Spiny dogfish (Squalus acanthias)

A small shark, the the spiny dogfish (Squalus acanthias), in the MBL Marine Resources Center. (Credit: Etty Bachar-Wikström)

WOODS HOLE, Mass. — Maybe don’t blow up Jaws next time. Swedish researchers say that shark skin may hold clues for the advancement of human medicine. Scientists from the Karolinska Institute have been investigating the potential biomedical properties of shark skin and mucus, shedding light on the remarkable healing abilities of these oceanic predators.

While sharks have long been known for their capacity to heal from wounds sustained in the wild, the scientific community is now exploring the chemical compounds present in shark skin as a source of potential medical breakthroughs.

Researchers conducted a deep dive to understand the unique biochemistry of shark skin. Their research focused on the skin mucus of sharks, including the spiny dogfish (Squalus acanthias) and related species like little skates, conducted at the Marine Biological Laboratory (MBL) in Woods Hole, Massachusetts.

Unlike most fish species, which possess relatively smooth skin protected by a thick layer of slimy mucus, sharks have rough skin that feels like sandpaper. Initially, it wasn’t clear whether this rough skin had any protective mucus layer at all.

“Our aim in this paper was to characterize shark skin at the molecular level, which hasn’t been done in depth,” says Etty Bachar-Wikström, senior researcher at the Karolinska Institute, in a media release.

The chain catshark (Scyliorhinus retifer) is one of four elasmobranch species (sharks, skates, rays and sawfish) known to be biofluorescent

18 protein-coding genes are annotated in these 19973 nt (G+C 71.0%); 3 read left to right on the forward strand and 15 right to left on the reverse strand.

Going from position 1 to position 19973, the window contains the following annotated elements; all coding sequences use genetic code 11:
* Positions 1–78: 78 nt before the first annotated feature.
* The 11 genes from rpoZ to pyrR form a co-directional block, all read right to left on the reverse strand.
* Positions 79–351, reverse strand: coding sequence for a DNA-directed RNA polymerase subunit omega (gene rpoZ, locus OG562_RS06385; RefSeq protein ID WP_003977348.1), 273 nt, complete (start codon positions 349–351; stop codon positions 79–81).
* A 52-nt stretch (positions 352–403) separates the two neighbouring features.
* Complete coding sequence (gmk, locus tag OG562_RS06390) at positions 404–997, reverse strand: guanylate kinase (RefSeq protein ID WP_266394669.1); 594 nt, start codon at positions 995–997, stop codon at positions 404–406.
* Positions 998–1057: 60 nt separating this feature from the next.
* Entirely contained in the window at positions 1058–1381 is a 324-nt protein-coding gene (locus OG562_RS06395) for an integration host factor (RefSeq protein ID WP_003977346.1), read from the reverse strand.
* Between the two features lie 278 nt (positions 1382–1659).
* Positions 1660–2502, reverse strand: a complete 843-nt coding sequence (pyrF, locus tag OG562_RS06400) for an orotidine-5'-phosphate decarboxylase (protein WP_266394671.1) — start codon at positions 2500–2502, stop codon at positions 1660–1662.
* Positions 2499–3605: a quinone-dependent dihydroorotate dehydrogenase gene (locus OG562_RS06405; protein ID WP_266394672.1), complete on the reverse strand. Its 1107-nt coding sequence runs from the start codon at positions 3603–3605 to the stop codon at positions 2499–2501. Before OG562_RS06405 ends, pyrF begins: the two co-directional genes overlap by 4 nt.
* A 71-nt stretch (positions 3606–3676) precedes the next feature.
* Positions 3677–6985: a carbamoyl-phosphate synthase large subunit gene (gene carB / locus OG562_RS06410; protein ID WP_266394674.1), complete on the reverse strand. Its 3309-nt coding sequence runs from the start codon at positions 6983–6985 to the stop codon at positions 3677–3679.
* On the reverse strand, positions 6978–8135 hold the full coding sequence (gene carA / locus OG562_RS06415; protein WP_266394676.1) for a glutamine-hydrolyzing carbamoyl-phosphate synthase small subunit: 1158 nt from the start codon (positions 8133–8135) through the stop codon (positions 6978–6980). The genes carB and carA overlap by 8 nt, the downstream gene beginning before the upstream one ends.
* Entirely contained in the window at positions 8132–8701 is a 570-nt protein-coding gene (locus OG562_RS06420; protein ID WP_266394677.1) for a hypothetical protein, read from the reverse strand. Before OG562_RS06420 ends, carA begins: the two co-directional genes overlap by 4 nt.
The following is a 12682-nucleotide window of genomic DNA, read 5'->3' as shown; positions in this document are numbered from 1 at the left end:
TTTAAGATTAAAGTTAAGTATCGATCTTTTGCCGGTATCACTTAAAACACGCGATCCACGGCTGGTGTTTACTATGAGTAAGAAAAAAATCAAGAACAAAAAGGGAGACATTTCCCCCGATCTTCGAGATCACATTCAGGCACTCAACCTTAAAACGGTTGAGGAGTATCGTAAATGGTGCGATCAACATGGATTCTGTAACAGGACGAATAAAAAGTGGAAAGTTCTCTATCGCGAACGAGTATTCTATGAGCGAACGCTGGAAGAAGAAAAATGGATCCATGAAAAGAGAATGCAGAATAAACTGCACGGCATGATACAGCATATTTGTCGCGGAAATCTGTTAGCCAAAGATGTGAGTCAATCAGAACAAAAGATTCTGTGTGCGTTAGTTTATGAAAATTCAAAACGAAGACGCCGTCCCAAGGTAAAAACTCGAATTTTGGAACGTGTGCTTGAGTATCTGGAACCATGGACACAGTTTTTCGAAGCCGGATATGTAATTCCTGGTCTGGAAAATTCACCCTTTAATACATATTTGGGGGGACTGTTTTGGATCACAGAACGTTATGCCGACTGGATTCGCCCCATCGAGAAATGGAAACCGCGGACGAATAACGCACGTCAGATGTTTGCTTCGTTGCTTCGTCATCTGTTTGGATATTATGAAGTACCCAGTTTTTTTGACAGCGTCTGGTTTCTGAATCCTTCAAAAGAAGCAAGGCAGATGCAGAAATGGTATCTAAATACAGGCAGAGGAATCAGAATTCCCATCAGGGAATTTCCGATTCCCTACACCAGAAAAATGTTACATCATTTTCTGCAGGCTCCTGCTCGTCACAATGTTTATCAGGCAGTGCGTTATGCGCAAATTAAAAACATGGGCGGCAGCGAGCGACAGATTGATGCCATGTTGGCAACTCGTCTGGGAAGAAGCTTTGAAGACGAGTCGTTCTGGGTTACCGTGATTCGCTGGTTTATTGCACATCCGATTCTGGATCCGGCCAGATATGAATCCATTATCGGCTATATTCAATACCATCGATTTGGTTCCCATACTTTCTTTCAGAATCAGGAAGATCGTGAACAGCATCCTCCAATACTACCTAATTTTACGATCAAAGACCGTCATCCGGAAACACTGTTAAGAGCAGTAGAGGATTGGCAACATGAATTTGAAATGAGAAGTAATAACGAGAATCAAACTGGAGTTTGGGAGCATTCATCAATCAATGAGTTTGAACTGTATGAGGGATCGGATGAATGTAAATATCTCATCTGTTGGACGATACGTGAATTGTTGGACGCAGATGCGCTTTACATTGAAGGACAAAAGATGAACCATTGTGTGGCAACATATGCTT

The chain catshark (Scyliorhinus retifer) is one of four elasmobranch species (sharks, skates, rays and sawfish) known to be biofluorescent. (CREDIT: Jakob Wikström and Etty Bachar-Wikström)

The study’s findings revealed that shark skin indeed has a very thin mucus layer, but it differs chemically from that found in bony fish. Shark mucus is less acidic and nearly neutral, bearing a closer chemical resemblance to some mammalian and even human mucus than to the mucus of bony fish.

“They’re not just another fish swimming around. They have a unique biology, and there are probably lots of human biomedical applications that one could derive from that,” explains Jakob Wikström, associate professor of dermatology and principal investigator at Karolinska. “For example, when it comes to mucin [a primary component of the mucus], one can imagine different wound care topical treatments that could be developed from that.”

Wound-treatment products have already been derived from codfish, Wikström notes, adding, “I think it’s possible that one could make something similar from sharks.”

“Besides the human relevance, it’s also important to characterize these amazing animals, and to know more about them and how they survive in their environment… I think that this is just the first step to even deeper molecular understanding,” Bachar-Wikström continues.

Researchers have more studies in progress to further characterize the distinct biochemical properties of these species, including chain catsharks (Scyliorhinus retifer), little skates (Leucoraja erinacea), and spiny dogfish.

Little skate (Leucoraja erinacea) hatchling, another species studied by the team
Little skate (Leucoraja erinacea) hatchling, another species studied by the team. (Credit: Tetsuya Nakamura)

“Animals that are far away [from us] evolutionarily can still give us very important information that is relevant for humans,” says Wikström.

While research has extensively examined the wound-healing abilities of zebrafish, sharks remain relatively unexplored in this regard.

“No one has really done it on sharks to the same extent, so it’s exciting because we really don’t know what we’re going to find,” notes Wikström. “It’s explorative research.”

The study is published in the International Journal of Molecular Sciences.

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